Fighting Burglaries With…Fog? Anti-Intrusion Company Says Yes
This story popped up at MyNorthwest.com, where a radio host was discussing an out-of-the box way to deal with Seattle's exploding crime rate--especially burglaries.
Company uses dense blinding fog triggered by alarms
A company called DensityUSA has developed a radical way of dealing with break-ins. Disorienting and blinding the suspect with dense, thick fog.
MyNorthwest.com reported Tuesday, AM 770 Radio host Jason Rantz had a guest on his show from DensityUSA, and they were discussing this new tech as a possible way for Seattle business owners to "take matters" into their own hands when dealing with crime.
It's no secret due to dwindling numbers of police, and soft-on-crime policies burglaries continue to rise in Seattle.
DensityUSA is a company for several years now has been selling alarm systems that trigger a dense massive cloud of fog when a break-in occurs. Instead of just a loud alarm and an alert sent to law enforcement, it goes a step further.
Dense clouds of fog, apparently biodegradable and non-lethal
As soon as the alarm is tripped, the DensityUSA system blasts the room full of thick glycol (food-based) fog. According to their website, and MyNorthwest.com, it is designed to spread very rapidly, fill an entire large room, and will not dissipate for at least 45 minutes. And, because it's glycol, company officials say it leaves no residue.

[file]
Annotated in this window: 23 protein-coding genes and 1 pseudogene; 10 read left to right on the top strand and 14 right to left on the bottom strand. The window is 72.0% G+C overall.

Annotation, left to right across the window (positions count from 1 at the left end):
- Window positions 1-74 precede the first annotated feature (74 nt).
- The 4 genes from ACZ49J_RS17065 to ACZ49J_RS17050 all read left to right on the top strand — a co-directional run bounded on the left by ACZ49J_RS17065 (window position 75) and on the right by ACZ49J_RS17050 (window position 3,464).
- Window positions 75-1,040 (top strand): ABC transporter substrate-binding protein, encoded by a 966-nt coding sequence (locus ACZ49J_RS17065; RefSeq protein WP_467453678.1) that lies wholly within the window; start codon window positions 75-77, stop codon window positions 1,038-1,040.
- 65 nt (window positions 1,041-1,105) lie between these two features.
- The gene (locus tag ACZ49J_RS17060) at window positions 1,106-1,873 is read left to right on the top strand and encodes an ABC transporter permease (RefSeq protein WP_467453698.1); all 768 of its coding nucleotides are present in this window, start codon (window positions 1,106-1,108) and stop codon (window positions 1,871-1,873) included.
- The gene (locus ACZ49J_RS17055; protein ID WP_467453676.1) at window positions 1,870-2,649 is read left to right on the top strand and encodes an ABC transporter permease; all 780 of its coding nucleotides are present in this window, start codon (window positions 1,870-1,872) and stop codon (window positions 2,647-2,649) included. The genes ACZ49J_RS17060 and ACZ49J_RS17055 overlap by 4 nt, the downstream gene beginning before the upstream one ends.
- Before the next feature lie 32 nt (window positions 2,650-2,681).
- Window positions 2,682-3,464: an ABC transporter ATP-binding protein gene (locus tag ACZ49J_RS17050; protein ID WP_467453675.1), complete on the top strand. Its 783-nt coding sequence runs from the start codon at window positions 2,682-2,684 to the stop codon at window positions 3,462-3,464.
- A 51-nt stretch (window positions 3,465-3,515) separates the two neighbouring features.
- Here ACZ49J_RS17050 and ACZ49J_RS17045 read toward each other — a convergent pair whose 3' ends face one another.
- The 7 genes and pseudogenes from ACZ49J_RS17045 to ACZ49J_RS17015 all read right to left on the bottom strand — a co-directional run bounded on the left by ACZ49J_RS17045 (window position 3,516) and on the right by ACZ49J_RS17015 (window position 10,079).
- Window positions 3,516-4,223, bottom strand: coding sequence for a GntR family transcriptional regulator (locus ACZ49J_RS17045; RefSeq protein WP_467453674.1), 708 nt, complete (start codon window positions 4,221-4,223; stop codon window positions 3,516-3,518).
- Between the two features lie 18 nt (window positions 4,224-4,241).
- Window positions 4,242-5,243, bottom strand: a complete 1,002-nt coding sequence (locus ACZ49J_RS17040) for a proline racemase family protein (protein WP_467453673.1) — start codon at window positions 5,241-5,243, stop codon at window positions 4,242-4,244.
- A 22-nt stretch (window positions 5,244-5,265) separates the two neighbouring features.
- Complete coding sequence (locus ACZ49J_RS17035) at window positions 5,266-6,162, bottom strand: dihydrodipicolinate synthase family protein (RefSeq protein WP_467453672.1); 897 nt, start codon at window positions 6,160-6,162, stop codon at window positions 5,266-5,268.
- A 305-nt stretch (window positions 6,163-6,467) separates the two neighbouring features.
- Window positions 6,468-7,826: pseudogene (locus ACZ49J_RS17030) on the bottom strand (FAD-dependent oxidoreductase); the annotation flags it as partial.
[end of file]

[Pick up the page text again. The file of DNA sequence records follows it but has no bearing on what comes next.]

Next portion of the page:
Company official Harry Merzian told Rantz on his radio show that when a suspect breaks in, and this massive cloud envelopes and blinds them, they don't know if it's smoke, teargas, or something else, prompting them to flee. Repeated testing and real-world burglary results apparently indicate once deployed a person cannot see anywhere in the room.
Does it work?
According to MyNorthwest.com, and the company's website, they've sold systems to businesses in 80 different countries, but mostly in Europe. According to MyNorthwest.com, company official Merzian said it's never been in the US.
It can be tied into existing alarm systems, according to company officials. MyNorthwest.com reports DensityUSA has reached out to Seattle city officials but so far have not received any response. Below is YouTube video of the product in action from DensityUSA
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